Q. I live in an 1800s home with a shallow basement, and our water heater started leaking. I frantically called around and found a plumber, but he refused to replace it because the power vent had a flexible hose. (The plumber said it wasn’t up to code.) I hired another plumber, who said he would replace it, but only if he could cut a new hole for a rigid vent pipe. I agreed. He drilled a hole in an old beam (is that safe?), and there is now a new PVC pipe leading outside. (See photo.) The old flexible hose bent down to a hole in the stone foundation, and it was quiet. This new one is loud. The floor vibrates. Our bedroom is on the second floor above the kitchen, and I can hear a hum as it starts up when I’m in bed. When I called the plumber about it, he just said, “Throw some insulation above it’’ and got off the phone quickly. Is there anything I can do about the noise and vibration?
A. Cutting the existing hole with a hole saw is almost impossible to do — a new hole makes sense. Hire a carpenter to patch the exterior of the house and insulate the interior rim joist. Putting insulation above it may also help. Try Rockwool acoustic stone wool; it’s a sound-dampening material.
The first step in noise control is accurately diagnosing the source. Many times the best course is to reduce the noise as close to the source as possible. This is often the case when you’re dealing with loud air-conditioning compressors, fans, or other HVAC equipment.
Consider reverberation reduction. Reverberation is the echo that sound creates as it bounces off surfaces in a room rather than being absorbed. This often means the installation of double- or triple-pane windows designed for noise reduction, acoustical wall and ceiling boards, acoustical ceiling and wall tiles, carpeting, insulation, commercially available coverings designed for noise control, framing double walls, or using commercially available vibration-isolation systems.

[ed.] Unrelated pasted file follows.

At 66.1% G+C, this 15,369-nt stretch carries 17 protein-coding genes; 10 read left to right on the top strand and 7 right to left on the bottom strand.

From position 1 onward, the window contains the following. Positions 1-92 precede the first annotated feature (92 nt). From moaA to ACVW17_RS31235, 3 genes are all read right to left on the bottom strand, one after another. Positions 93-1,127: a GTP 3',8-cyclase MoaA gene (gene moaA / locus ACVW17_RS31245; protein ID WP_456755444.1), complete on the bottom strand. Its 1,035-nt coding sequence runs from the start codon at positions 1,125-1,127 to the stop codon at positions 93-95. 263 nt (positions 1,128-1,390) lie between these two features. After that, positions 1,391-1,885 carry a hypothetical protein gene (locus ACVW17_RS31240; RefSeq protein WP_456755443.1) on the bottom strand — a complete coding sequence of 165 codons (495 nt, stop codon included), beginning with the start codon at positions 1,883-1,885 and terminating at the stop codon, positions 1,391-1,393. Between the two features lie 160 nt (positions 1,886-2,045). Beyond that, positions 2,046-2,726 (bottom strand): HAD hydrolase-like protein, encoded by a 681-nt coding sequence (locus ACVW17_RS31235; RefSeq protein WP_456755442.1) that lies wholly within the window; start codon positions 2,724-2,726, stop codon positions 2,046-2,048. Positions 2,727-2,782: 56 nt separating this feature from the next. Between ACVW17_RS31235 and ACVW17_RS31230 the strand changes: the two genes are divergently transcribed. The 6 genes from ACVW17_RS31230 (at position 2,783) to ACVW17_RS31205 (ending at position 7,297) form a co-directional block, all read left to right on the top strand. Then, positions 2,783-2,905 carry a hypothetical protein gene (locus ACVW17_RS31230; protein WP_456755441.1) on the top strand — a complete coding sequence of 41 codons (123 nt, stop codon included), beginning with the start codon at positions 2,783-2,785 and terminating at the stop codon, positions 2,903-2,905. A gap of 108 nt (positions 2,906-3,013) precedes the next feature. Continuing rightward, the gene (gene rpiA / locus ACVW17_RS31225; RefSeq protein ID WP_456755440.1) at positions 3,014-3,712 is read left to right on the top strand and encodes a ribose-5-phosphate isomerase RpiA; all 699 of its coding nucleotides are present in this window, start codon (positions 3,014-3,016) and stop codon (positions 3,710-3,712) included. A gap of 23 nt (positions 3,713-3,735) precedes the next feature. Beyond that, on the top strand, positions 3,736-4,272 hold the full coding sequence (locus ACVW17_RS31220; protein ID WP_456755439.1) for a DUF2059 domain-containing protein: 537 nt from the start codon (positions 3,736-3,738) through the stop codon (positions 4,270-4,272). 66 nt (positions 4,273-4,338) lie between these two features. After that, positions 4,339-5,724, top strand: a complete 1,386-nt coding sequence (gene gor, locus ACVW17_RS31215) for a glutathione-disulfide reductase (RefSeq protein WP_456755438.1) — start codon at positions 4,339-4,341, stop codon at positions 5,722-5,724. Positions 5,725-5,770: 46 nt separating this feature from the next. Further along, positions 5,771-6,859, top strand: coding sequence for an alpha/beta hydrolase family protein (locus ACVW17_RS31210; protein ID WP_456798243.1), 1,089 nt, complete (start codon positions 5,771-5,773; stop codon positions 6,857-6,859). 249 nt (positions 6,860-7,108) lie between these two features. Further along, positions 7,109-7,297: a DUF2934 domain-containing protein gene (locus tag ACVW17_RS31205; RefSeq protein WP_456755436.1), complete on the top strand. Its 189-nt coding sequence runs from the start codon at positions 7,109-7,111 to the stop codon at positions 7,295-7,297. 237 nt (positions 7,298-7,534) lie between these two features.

There are four basic principles of noise control, and you should have your home evaluated for the best fix:
Adding sound insulation helps absorb the transmission of noise by providing a barrier to soak up and disrupt the noise. Try standard fiberglass, acoustic, or recycled cotton insulation. Use R13 in the walls and R19 in the ceiling.
Materials such as brick, thick glass, concrete, and metal all have high-density disrupting properties. Adding mass, such as double layers of drywall to a wall or ceiling, can help.
Sound absorption materials include decoupled lead-based tiles, open-cell foam, and fiberglass.
The damping mechanism works by extracting the vibration energy and dissipating it as heat. A common material used to do this is sound-deadened steel or mass-loaded vinyl, which works great as a sound blocker on pipes in ceilings and walls. It is a dense PVC sheet loaded with barium sulfate or calcium silicate to add weight. It’s about one pound per square foot.
This prevents the transmission of vibration energy from a source to a receiver by introducing a flexible element or a physical break. Common vibration isolators are springs, rubber mounts, and cork. We see these items on AC units and other types of HVAC mounted systems to rafters in residential buildings. They are found in some household items like washing machines and high-end audio equipment. I hope this helps.
Rob Robillard is a general contractor, carpenter, editor of AConcordCarpenter.com, and principal of a carpentry and renovation business. Send your questions to firstname.lastname@example.org or tweet them to @robertrobillard. Subscribe to our free real estate newsletter at pages.email.bostonglobe.com/AddressSignUp.